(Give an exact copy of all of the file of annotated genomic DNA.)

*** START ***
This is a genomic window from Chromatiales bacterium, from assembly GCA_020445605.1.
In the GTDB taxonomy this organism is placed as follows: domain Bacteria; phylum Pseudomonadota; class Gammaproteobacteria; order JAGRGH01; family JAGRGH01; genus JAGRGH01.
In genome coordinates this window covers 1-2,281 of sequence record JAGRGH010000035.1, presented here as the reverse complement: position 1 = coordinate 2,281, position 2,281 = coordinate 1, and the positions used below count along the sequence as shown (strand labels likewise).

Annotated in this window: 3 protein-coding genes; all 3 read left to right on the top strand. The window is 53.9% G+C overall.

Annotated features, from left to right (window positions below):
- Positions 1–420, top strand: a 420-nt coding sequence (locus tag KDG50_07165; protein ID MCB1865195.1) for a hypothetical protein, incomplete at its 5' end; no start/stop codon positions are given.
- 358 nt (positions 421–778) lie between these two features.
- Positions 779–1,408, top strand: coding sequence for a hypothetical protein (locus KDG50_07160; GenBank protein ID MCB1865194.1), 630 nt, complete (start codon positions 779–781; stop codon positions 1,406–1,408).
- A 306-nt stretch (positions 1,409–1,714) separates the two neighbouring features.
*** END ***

This is a genomic window from Chromatiales bacterium, from assembly GCA_020445605.1.
In the GTDB taxonomy this organism is placed as follows: domain Bacteria; phylum Pseudomonadota; class Gammaproteobacteria; order JAGRGH01; family JAGRGH01; genus JAGRGH01.
In genome coordinates this window covers 1-2,281 of sequence record JAGRGH010000035.1, presented here as the reverse complement: position 1 = coordinate 2,281, position 2,281 = coordinate 1, and the positions used below count along the sequence as shown (strand labels likewise).

Annotated in this window: 3 protein-coding genes; all 3 read left to right on the top strand. The window is 53.9% G+C overall.

Annotated features, from left to right (window positions below):
- Positions 1–420, top strand: a 420-nt coding sequence (locus tag KDG50_07165; protein ID MCB1865195.1) for a hypothetical protein, incomplete at its 5' end; no start/stop codon positions are given.
- 358 nt (positions 421–778) lie between these two features.
- Positions 779–1,408, top strand: coding sequence for a hypothetical protein (locus KDG50_07160; GenBank protein ID MCB1865194.1), 630 nt, complete (start codon positions 779–781; stop codon positions 1,406–1,408).
- A 306-nt stretch (positions 1,409–1,714) separates the two neighbouring features.